Montana State University researchers to lead $11M study to deepen understanding of camelina
A research team led by faculty in Montana State University's College of Agriculture received $5.1 million from the U.S. DOE designed to explore camelina, an oilseed with the potential to be an alternative biofuel and multi-use crop.
The MSU team, led by Chaofu Lu, a professor in the Department of Plant Sciences and Plant Pathology, will work with collaborators nationwide in administering total funding of $11 million to take a systems-level approach to assessing camelina focusing on yield and nitrogen use efficiency.
The team also includes MSU faculty Andreas Fischer, Jennifer Lachowiec and Qing Yan of the Department of Plant Sciences and Plant Pathology; Chengci Chen of MSU's Eastern Agricultural Research Center; and Jed Eberly at the Central Agricultural Research Center. Collaborators come from Washington State University, the University of California-Davis, Brookhaven National Laboratory in New York and Lawrence Berkeley National Laboratory in California.
Camelina is an oilseed crop similar to canola, though not commonly used for food oil. As with many major production crops, natural genetic differences among camelina plants could be used to breed novel strains of the crop, a process used at MSU to develop new varieties of cereals such as spring and winter wheat, durum and barley. Before that breeding activity can begin, more must be known about camelina itself, said Lu, who has studied the plant for the past 15 years.
"Our job is to find some preliminary resources and learn more about camelina as a potential crop," Lu said. "This is a very large project that would be unthinkable to do by myself. That's why it's great to work with a team of my colleagues here at MSU and across the nation. All of these people are really good in their specific fields."
The interdisciplinary team on the project, according to Lu, will be critical in creating a comprehensive picture of camelina from the perspectives of genetics, production and microbiology. The MSU faculty on the team include plant physiologists, geneticists, agronomists, cropping systems specialists and bacteriologists specializing in plant-microbe interactions.
Lu's team is one of seven groups nationwide to be funded by a $69 million DOE program designed to explore novel feedstock crops and make them more productive and resilient in a variety of ecosystems nationwide.
"One key requirement for sustainable bioenergy production is feedstock crops that can be grown on marginal lands that are not traditionally suitable for growing food," said Chris Fall, director of DOE's Office of Science. "This research will help us understand the molecular mechanisms that lead to crops with greater productivity and survivability in stressful environments."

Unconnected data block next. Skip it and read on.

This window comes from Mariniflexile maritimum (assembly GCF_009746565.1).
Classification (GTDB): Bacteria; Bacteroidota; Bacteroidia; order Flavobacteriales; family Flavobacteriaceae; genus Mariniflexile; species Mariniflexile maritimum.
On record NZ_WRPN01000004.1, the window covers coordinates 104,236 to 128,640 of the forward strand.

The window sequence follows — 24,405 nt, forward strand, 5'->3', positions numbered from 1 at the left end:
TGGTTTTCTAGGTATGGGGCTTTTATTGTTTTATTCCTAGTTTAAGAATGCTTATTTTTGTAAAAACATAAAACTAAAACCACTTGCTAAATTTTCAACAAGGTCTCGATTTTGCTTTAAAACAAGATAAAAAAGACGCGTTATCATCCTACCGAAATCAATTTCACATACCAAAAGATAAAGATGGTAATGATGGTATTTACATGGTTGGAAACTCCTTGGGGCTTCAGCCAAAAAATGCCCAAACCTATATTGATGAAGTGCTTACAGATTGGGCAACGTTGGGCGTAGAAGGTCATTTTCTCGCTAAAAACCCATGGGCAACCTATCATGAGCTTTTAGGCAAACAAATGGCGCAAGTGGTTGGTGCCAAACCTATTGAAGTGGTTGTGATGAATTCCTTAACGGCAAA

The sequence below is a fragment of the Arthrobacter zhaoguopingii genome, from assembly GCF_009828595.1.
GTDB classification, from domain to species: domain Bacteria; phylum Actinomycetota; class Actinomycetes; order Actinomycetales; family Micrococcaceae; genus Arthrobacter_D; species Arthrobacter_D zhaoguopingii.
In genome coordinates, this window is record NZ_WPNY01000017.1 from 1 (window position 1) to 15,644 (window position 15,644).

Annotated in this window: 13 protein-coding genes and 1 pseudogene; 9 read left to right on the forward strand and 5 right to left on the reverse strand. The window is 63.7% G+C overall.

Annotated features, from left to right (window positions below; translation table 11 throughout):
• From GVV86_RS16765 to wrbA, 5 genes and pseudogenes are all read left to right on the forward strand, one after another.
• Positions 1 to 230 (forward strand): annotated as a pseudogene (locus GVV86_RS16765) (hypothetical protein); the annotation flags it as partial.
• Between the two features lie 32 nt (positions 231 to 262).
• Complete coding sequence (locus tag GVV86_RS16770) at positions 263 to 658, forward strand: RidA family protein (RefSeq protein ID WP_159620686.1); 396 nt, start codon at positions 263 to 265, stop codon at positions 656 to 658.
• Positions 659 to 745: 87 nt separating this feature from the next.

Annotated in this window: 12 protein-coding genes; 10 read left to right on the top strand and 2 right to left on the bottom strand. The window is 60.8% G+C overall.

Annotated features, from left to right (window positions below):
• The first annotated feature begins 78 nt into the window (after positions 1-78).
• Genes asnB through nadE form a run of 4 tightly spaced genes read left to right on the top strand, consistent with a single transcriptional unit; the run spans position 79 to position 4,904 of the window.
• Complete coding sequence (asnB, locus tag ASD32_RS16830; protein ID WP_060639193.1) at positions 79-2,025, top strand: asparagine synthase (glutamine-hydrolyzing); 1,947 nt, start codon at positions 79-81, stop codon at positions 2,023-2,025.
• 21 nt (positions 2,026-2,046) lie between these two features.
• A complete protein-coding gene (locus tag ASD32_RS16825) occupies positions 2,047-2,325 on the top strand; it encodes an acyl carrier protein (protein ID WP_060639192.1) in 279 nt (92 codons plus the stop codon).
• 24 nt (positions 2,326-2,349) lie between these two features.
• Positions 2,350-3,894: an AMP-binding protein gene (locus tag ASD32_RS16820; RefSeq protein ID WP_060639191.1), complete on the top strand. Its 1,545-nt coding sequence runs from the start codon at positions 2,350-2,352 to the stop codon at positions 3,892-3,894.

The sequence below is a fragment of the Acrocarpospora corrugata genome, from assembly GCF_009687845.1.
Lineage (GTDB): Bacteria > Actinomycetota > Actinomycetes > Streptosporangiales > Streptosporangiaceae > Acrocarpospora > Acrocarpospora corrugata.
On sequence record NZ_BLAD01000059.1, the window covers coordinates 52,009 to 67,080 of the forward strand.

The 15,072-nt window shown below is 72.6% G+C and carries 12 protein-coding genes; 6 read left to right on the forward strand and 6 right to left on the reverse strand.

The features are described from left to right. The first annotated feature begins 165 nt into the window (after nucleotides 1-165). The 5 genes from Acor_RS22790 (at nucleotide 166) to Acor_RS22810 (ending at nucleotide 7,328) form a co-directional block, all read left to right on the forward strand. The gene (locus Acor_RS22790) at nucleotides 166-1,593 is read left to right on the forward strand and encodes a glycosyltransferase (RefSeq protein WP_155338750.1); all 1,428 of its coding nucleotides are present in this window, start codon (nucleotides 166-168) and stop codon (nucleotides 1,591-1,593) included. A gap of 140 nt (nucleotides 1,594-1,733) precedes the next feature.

For the next five years, the MSU-led team will conduct both field and laboratory studies of camelina as well as run computational models to learn more about the plant. Identifying baselines for yield and nitrogen use efficiency will provide a starting point for further exploration. Understanding the genetic markers within the plant will help researchers select for the most favorable results in the breeding process.
"We want to understand the genetic and physiological mechanisms behind yield and nitrogen efficiency, and how microbes in the soil can help the plants pick up nutrients," Lu said. "Then, we can look at how these nutrients are mobilized and end up in a seed. More nutrients may mean a larger seed with higher oil content and higher yield."
While yield is a fairly straightforward metric to track and maximize, nitrogen use efficiency is equally critical, Lu said. Nitrogen, a key ingredient in agricultural fertilizers, helps maximize plant growth. However, a plant will only absorb as much nitrogen as it needs, and excess nitrogen in the soil can have environmental and soil health impacts. Part of the camelina project will be seeking to identify just how much added nitrogen the crop needs so that it pulls as much as it can from the soil while leaving minimal excess behind.
"We know nitrogen is an important factor in the economics of a crop and also environmentally," Lu said. "Nitrogen use efficiency is something that people have been studying for decades and it applies here as well."
Lu said that camelina is particularly promising for the northwestern U.S. and the state of Montana and has the added potential to boost the productivity of rural economies. He said the hope is that the groundwork laid over the course of the project will lead to direct benefits to the agricultural industry in Montana and beyond.